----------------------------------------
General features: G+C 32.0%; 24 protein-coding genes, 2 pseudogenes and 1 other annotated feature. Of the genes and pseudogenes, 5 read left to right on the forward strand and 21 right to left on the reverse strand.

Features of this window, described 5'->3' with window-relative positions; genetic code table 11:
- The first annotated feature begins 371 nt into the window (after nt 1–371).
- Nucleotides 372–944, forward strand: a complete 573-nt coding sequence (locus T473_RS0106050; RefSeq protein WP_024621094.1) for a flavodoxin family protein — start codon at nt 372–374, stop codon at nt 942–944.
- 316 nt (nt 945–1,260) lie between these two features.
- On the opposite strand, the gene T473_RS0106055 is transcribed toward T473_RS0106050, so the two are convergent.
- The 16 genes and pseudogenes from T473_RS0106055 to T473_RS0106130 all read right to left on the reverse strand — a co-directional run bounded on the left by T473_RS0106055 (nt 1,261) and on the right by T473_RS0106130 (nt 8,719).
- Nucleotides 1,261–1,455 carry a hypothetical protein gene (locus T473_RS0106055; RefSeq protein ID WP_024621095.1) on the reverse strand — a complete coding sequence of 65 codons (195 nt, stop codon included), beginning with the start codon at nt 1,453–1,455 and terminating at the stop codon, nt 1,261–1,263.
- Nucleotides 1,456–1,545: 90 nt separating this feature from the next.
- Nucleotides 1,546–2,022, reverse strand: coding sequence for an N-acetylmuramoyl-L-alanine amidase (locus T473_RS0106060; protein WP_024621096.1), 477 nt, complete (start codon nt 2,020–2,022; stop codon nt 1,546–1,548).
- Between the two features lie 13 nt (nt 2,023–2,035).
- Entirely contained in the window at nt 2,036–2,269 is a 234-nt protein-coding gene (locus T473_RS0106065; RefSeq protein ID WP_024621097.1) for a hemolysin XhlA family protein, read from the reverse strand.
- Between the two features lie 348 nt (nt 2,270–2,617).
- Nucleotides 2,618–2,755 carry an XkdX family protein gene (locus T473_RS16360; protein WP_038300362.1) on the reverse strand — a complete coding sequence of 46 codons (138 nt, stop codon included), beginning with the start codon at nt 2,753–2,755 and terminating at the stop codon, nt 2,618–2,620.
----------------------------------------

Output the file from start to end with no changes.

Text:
General features: G+C 32.0%; 24 protein-coding genes, 2 pseudogenes and 1 other annotated feature. Of the genes and pseudogenes, 5 read left to right on the forward strand and 21 right to left on the reverse strand.

Features of this window, described 5'->3' with window-relative positions; genetic code table 11:
- The first annotated feature begins 371 nt into the window (after nt 1–371).
- Nucleotides 372–944, forward strand: a complete 573-nt coding sequence (locus T473_RS0106050; RefSeq protein WP_024621094.1) for a flavodoxin family protein — start codon at nt 372–374, stop codon at nt 942–944.
- 316 nt (nt 945–1,260) lie between these two features.
- On the opposite strand, the gene T473_RS0106055 is transcribed toward T473_RS0106050, so the two are convergent.
- The 16 genes and pseudogenes from T473_RS0106055 to T473_RS0106130 all read right to left on the reverse strand — a co-directional run bounded on the left by T473_RS0106055 (nt 1,261) and on the right by T473_RS0106130 (nt 8,719).
- Nucleotides 1,261–1,455 carry a hypothetical protein gene (locus T473_RS0106055; RefSeq protein ID WP_024621095.1) on the reverse strand — a complete coding sequence of 65 codons (195 nt, stop codon included), beginning with the start codon at nt 1,453–1,455 and terminating at the stop codon, nt 1,261–1,263.
- Nucleotides 1,456–1,545: 90 nt separating this feature from the next.
- Nucleotides 1,546–2,022, reverse strand: coding sequence for an N-acetylmuramoyl-L-alanine amidase (locus T473_RS0106060; protein WP_024621096.1), 477 nt, complete (start codon nt 2,020–2,022; stop codon nt 1,546–1,548).
- Between the two features lie 13 nt (nt 2,023–2,035).
- Entirely contained in the window at nt 2,036–2,269 is a 234-nt protein-coding gene (locus T473_RS0106065; RefSeq protein ID WP_024621097.1) for a hemolysin XhlA family protein, read from the reverse strand.
- Between the two features lie 348 nt (nt 2,270–2,617).
- Nucleotides 2,618–2,755 carry an XkdX family protein gene (locus T473_RS16360; protein WP_038300362.1) on the reverse strand — a complete coding sequence of 46 codons (138 nt, stop codon included), beginning with the start codon at nt 2,753–2,755 and terminating at the stop codon, nt 2,618–2,620.